30 August, 2006

The Divided Self: Part III

So far I have not mentioned the unfairer sex.

To accomplish this I leave the Jews and head over to Greece, where the myths are full of triune goddesses. Diana's aspect Hecate, goddess of crossroads and boundaries, had three faces—and see Gawain's post on the three ages of woman here. Three goddesses competed for Paris' apple. There were three Gorgons, three Graeae, three Horae, three Graces, three Furies, and most importantly, three Fates (Latin Parcae, Greek Μοιραι). Something about the Greek woman just seemed to say, Three. Freud, our kabbalistic diviner, discusses these patterns in his well-known essay, 'The Theme of the Three Caskets' (1913). He sees the Moirai (Clotho, Lachesis and Atropos) as the division of a single original goddess into three, by analogy with the Graces and Horae. That original was Atropos, the shearer, literally 'she from whom there is no turning', an emblem of inevitable death:
The earliest Greek mythology only knows one Moira, personifying the inevitable doom (in Homer). The further development of this one Moira into a group of three sisters—goddesses—less often two, probably came about in connection with other divine figures to which the Moirae are clearly related. . .
The self-division of Atropos into three was thus not intrinsic to her rôle, and as Freud notes, she was occasionally made into two instead. Plutarch, incidentally, in his essay 'On the E at Delphi', regards as a profound enigma the existence at that temple of two statues to the Fates, rather than the usual three: 'το δύο Μοίρας ιδύσθαι πανταχού τριών νομιζομένων' (385D). In this, the last leg of our journey, we shall see Atropos in her dual aspect, and in her dream-reversal, as the goddess not only of death, but of love.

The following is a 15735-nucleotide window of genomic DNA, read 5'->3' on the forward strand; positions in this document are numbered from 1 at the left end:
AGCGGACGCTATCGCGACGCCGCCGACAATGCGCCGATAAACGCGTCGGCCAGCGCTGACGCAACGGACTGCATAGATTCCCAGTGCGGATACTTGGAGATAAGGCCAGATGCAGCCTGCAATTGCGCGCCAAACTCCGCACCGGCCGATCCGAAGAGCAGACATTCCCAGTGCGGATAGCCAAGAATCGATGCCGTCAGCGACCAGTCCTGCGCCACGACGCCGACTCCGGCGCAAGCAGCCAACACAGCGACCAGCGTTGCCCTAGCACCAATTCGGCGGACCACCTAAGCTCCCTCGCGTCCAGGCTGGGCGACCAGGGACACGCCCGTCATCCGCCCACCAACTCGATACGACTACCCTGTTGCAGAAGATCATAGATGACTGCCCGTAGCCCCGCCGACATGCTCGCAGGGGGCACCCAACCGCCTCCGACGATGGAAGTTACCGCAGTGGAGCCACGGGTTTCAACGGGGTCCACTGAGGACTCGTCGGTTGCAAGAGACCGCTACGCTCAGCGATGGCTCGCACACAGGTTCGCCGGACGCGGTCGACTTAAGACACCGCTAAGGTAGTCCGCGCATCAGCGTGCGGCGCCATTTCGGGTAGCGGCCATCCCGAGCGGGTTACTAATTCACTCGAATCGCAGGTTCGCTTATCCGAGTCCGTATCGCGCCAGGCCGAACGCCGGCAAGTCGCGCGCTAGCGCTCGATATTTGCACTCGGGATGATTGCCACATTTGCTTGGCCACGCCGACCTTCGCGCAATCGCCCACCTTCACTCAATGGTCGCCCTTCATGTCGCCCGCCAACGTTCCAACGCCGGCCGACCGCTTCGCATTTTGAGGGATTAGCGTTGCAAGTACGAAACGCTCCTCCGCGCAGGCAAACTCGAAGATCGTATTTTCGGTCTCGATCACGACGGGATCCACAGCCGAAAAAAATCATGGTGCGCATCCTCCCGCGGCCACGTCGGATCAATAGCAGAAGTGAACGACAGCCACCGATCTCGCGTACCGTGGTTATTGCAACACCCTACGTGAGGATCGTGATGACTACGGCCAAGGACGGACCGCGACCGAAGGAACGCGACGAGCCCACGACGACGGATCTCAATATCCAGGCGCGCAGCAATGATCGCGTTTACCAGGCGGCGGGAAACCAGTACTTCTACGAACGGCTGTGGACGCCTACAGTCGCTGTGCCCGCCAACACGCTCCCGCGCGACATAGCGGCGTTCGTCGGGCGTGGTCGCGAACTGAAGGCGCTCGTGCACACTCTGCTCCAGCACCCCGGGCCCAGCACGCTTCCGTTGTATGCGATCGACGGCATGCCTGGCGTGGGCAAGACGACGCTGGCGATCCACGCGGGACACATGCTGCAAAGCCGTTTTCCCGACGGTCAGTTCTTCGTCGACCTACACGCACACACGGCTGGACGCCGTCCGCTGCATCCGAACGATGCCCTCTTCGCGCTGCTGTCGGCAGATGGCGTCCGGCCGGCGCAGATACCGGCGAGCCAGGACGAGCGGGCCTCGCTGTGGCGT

When Offenbach came to write The Tales of Hoffmann (1881), he adapted Hoffmann's story Der Sandmann (1816) for the first act—the very same story later chosen by Freud to epitomise the uncanny. In this act we find the opera's female lead, Stella, reflected as Olympia, the doll or automaton from Hoffmann's story: a material creation under the dominion of a hidden presence, not an active subject, but a passive object. Freud notes the inherent uncanny in the cultural motif of a 'pretend woman', something familiar made strange, although Olympia is not his primary interest. In Offenbach, Stella and Olympia are doubles. Now, in 1951, the Archers, aka. Powell and Pressburger ("No artist believes in escapism. And we secretly believe that no audience does. We have proved, at any rate, that they will pay to see the truth, for other reasons than her nakedness") decided to shoot a film of The Tales of Hoffmann, and in the leading role, the double Stella / Olympia, they cast their young ballerina-muse, Moira Shearer—or as we must surely now think of her, Atropos.